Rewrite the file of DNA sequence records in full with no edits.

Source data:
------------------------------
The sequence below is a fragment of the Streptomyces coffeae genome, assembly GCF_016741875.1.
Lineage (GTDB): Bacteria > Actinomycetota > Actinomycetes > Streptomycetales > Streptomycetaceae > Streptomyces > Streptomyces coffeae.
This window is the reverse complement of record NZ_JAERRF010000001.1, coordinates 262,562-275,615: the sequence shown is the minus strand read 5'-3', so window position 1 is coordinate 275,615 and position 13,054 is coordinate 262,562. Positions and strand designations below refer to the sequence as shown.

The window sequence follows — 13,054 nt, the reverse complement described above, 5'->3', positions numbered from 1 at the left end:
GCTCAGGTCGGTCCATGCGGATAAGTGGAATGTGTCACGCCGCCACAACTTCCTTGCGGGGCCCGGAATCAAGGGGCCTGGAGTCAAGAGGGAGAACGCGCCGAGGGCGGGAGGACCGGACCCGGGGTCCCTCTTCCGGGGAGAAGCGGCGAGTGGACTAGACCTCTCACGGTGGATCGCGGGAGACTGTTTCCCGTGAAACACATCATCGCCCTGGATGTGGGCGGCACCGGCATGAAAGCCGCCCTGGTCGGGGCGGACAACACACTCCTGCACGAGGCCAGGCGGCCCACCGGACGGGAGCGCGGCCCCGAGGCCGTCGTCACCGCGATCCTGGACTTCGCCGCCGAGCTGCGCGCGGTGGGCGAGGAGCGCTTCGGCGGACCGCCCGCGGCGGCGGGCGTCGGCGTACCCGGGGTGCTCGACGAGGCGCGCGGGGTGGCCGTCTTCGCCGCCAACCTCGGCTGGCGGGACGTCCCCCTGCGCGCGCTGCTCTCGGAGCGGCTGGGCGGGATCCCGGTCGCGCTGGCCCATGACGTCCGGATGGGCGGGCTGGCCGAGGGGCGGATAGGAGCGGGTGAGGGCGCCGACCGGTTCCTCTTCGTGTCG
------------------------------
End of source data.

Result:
The sequence below is a fragment of the Streptomyces coffeae genome, assembly GCF_016741875.1.
Lineage (GTDB): Bacteria > Actinomycetota > Actinomycetes > Streptomycetales > Streptomycetaceae > Streptomyces > Streptomyces coffeae.
This window is the reverse complement of record NZ_JAERRF010000001.1, coordinates 262,562-275,615: the sequence shown is the minus strand read 5'-3', so window position 1 is coordinate 275,615 and position 13,054 is coordinate 262,562. Positions and strand designations below refer to the sequence as shown.

The window sequence follows — 13,054 nt, the reverse complement described above, 5'->3', positions numbered from 1 at the left end:
GCTCAGGTCGGTCCATGCGGATAAGTGGAATGTGTCACGCCGCCACAACTTCCTTGCGGGGCCCGGAATCAAGGGGCCTGGAGTCAAGAGGGAGAACGCGCCGAGGGCGGGAGGACCGGACCCGGGGTCCCTCTTCCGGGGAGAAGCGGCGAGTGGACTAGACCTCTCACGGTGGATCGCGGGAGACTGTTTCCCGTGAAACACATCATCGCCCTGGATGTGGGCGGCACCGGCATGAAAGCCGCCCTGGTCGGGGCGGACAACACACTCCTGCACGAGGCCAGGCGGCCCACCGGACGGGAGCGCGGCCCCGAGGCCGTCGTCACCGCGATCCTGGACTTCGCCGCCGAGCTGCGCGCGGTGGGCGAGGAGCGCTTCGGCGGACCGCCCGCGGCGGCGGGCGTCGGCGTACCCGGGGTGCTCGACGAGGCGCGCGGGGTGGCCGTCTTCGCCGCCAACCTCGGCTGGCGGGACGTCCCCCTGCGCGCGCTGCTCTCGGAGCGGCTGGGCGGGATCCCGGTCGCGCTGGCCCATGACGTCCGGATGGGCGGGCTGGCCGAGGGGCGGATAGGAGCGGGTGAGGGCGCCGACCGGTTCCTCTTCGTGTCG